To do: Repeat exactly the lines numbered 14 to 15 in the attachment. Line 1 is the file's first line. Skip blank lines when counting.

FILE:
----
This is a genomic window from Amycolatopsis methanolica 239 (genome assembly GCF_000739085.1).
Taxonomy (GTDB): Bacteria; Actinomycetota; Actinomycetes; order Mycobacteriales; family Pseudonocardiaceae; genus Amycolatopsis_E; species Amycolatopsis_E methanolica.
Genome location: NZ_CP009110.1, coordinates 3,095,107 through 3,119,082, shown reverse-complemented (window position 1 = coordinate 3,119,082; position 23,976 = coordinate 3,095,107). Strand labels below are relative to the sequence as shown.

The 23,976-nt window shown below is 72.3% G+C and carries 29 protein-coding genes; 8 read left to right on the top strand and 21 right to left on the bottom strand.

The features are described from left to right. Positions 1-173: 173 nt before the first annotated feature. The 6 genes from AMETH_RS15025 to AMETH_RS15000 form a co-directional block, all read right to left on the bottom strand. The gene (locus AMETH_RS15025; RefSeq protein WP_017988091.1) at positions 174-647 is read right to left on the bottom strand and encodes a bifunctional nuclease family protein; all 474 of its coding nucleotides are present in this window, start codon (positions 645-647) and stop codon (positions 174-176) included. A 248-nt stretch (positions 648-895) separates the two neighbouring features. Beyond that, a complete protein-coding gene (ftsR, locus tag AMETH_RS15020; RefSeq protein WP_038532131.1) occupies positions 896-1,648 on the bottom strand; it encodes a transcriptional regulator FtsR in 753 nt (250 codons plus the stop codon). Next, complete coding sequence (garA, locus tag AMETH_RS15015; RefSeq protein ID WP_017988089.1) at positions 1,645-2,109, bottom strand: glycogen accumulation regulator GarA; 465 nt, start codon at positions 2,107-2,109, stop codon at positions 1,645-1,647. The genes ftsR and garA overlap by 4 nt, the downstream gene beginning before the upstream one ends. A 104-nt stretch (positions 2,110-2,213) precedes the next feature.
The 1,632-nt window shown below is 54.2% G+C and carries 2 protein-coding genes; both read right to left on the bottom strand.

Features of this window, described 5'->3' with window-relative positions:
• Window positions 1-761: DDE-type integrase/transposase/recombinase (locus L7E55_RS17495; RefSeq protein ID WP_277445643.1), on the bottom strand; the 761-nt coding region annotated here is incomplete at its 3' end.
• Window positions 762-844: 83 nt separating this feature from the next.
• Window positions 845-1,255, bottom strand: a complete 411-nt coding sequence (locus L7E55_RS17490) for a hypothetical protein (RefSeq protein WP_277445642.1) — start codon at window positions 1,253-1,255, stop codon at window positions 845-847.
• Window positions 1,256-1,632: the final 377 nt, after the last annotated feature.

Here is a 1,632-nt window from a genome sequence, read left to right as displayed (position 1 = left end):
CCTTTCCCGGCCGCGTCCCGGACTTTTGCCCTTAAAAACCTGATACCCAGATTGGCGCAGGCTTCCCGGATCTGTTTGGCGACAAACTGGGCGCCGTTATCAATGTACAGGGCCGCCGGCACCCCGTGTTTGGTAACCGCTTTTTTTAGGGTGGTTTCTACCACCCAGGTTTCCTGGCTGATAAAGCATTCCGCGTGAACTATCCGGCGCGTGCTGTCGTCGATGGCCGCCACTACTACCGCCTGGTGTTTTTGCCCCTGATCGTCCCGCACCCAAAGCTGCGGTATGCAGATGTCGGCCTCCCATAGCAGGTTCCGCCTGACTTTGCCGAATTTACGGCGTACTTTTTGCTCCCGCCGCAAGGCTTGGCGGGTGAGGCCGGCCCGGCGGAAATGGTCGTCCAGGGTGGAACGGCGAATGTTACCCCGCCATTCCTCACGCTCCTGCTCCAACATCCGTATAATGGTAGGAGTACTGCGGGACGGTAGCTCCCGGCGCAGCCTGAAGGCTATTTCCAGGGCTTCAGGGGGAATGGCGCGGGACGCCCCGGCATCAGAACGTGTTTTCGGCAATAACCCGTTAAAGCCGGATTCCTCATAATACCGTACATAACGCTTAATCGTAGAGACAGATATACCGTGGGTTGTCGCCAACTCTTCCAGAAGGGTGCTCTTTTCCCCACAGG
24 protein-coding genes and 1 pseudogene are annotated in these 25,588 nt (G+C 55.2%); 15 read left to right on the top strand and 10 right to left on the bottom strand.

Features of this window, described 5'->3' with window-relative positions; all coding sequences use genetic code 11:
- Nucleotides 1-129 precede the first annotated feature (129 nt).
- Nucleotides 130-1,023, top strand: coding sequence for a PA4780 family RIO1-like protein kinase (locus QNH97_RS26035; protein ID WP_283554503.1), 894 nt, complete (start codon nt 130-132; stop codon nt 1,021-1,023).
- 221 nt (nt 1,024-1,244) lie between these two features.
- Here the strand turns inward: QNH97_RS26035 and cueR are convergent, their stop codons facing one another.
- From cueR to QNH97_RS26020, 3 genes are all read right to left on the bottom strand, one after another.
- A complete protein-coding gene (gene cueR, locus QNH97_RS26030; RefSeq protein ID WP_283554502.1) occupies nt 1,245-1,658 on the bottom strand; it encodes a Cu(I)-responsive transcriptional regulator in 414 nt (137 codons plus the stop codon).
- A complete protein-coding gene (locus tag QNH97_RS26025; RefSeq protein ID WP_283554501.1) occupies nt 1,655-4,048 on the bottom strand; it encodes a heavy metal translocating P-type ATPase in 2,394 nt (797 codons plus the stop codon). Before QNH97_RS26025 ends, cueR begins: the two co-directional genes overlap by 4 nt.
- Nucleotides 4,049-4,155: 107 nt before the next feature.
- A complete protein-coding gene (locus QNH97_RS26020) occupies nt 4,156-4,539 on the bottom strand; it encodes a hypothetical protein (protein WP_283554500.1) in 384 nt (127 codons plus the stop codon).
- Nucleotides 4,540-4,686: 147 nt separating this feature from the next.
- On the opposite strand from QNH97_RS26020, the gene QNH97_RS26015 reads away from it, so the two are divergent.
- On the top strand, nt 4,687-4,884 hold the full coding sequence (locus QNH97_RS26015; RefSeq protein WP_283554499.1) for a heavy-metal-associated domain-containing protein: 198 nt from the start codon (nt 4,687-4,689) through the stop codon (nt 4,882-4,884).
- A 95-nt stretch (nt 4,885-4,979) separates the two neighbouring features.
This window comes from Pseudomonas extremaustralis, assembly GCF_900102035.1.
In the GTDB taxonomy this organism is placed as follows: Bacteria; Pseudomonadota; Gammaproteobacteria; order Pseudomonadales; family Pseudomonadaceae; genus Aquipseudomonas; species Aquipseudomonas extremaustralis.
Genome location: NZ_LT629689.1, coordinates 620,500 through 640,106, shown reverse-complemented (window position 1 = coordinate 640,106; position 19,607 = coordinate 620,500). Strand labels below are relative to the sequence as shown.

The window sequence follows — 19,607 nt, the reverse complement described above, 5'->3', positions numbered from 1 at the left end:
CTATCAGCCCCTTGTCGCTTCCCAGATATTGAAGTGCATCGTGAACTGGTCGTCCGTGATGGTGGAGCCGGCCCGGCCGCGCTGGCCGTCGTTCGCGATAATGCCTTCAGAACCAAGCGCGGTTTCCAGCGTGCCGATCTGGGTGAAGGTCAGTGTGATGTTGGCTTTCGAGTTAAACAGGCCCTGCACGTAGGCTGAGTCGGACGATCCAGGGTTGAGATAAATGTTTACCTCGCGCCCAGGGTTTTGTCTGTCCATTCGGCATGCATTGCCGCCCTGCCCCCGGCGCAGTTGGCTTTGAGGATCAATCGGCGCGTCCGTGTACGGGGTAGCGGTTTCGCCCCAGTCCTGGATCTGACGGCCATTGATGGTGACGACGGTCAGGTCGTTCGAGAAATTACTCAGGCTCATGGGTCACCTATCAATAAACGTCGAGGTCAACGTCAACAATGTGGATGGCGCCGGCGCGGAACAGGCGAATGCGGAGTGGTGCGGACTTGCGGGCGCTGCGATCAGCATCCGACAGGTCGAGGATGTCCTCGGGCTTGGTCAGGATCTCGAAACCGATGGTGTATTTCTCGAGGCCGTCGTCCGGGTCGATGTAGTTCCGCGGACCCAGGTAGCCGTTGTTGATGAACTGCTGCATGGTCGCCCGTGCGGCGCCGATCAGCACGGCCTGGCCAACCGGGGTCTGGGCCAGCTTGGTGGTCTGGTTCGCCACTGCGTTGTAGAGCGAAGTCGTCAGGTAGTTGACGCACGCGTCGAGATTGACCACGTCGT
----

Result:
24 protein-coding genes and 1 pseudogene are annotated in these 25,588 nt (G+C 55.2%); 15 read left to right on the top strand and 10 right to left on the bottom strand.

Features of this window, described 5'->3' with window-relative positions; all coding sequences use genetic code 11: